A Taste of Froyo: Google Android 2.2 Exploredby Saumitra Bhagwat on June 23, 2010 1:03 AM EST
Since last year, the Android platform has seen a string of sugary, feature-filled updates starting with Cupcake (v1.5), followed by Donut (v1.6) and finally Éclair (v2.0/2.1) in November 2009. Each release has effectively addressed bugs and has introduced several new features like UI tweaks, Exchange support, HTML5 support and so on. Android v2.2 continues the tradition of the confectionary-themed nomenclature and is codenamed “Froyo”; short for Frozen Yogurt if you didn't know. The new features and improvements in Froyo aren’t exactly groundbreaking by themselves, but in the grand scheme of things, they’ve made Android an extremely refined, usable and robust OS that is a real alternative to other mobile operating systems out today. Couple this with manufacturers like HTC churning out some seriously capable hardware and you’ve got the best version of Android to date. Read on for the full review!
Playing the Waiting Game
Android 2.2 isn't officially available on any device today. The only things floating around are leaked builds that aren't final. The closest you can get is the leaked Android 2.2 build available for the Google Nexus One on T-Mobile. It is feature complete and polished enough to upgrade as if it were final. Even AT&T Nexus One users don't have a simple path to upgrading yet - without rooting. In the coming months we expect to see the major Android devices get 2.2 (e.g. the Nexus One and the Motorola Droid) while towards the end of the year HTC users will finally be able to jump on board.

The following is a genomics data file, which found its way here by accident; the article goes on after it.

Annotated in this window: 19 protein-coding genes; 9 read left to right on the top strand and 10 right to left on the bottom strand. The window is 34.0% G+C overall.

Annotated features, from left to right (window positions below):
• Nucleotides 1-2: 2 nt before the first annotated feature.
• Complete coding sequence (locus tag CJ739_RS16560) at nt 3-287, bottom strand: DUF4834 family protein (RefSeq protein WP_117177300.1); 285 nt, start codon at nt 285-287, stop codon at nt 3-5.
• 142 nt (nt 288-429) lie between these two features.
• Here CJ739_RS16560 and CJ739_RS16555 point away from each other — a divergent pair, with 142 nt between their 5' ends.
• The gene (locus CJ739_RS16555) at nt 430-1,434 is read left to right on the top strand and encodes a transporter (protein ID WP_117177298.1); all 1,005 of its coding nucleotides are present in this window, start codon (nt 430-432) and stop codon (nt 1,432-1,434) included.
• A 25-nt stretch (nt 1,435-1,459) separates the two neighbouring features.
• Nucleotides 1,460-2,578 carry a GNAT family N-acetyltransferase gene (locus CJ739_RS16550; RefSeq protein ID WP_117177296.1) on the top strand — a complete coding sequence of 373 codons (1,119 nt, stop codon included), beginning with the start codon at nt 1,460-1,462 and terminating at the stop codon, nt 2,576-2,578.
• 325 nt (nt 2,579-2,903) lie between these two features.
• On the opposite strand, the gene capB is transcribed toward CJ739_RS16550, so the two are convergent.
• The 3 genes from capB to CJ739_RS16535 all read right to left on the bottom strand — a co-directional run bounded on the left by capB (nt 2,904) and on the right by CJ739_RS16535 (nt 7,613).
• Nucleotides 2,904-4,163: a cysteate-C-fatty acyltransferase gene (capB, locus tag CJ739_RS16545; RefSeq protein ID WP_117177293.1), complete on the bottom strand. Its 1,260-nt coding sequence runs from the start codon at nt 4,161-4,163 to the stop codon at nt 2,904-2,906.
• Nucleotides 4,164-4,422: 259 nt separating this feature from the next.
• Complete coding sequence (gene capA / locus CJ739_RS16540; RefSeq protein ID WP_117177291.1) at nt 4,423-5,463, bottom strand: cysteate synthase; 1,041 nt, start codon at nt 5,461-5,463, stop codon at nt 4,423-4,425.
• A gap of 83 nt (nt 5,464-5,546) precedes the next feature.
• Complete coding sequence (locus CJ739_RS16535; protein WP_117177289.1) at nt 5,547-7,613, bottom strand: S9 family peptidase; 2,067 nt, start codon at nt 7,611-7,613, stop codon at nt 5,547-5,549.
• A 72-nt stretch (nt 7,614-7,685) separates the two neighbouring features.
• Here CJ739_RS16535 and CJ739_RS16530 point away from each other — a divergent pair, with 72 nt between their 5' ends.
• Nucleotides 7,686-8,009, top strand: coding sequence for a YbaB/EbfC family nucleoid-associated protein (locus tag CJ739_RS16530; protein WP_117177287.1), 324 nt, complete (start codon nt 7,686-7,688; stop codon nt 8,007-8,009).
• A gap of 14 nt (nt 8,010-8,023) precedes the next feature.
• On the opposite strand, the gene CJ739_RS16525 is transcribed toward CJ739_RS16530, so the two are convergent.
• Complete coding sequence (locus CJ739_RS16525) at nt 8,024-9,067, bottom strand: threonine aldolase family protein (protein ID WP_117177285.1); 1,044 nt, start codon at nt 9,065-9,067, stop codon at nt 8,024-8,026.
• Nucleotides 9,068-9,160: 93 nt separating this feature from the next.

This staggered deployment is an unfortunate side effect of Google's Android customization strategy that allows handset vendors to ship with their own customized versions of the OS. While that's great for differentiation, it also means that there will be an inevitable delay between when a major OS revision is released and when it'll be implemented across the board. That being said, it is part of the Android appeal.
We already have more than one smartphone device/OS vendor that favors the our way or the highway approach, we don't need another. Competitors don't compete by doing the exact same thing, they make us happy by giving us options or alternatives.
With that said, let's get to what's new in Froyo. If you aren't familiar with Android, take a look at our Nexus One Review.
The Home Screen
The first thing you’ll notice on the home screen is the new translucent navigation bar that lets you access the dialer, app tray and browser. The new UI is clean, crisp and helps distinguish Froyo from other versions of Android easily.
Google’s added two new widgets; the new helper widget provides handy tips to manage your home screen while the app market widget displays a slideshow of popular apps in the Android market. The Google search bar has undergone some modification and now lets you search the web, contacts or apps. The YouTube widget has been given a slight facelift and now shows previews of the most viewed videos. Froyo does not include any new wallpapers or sounds, so that’s about it for the new stuff on the home screen.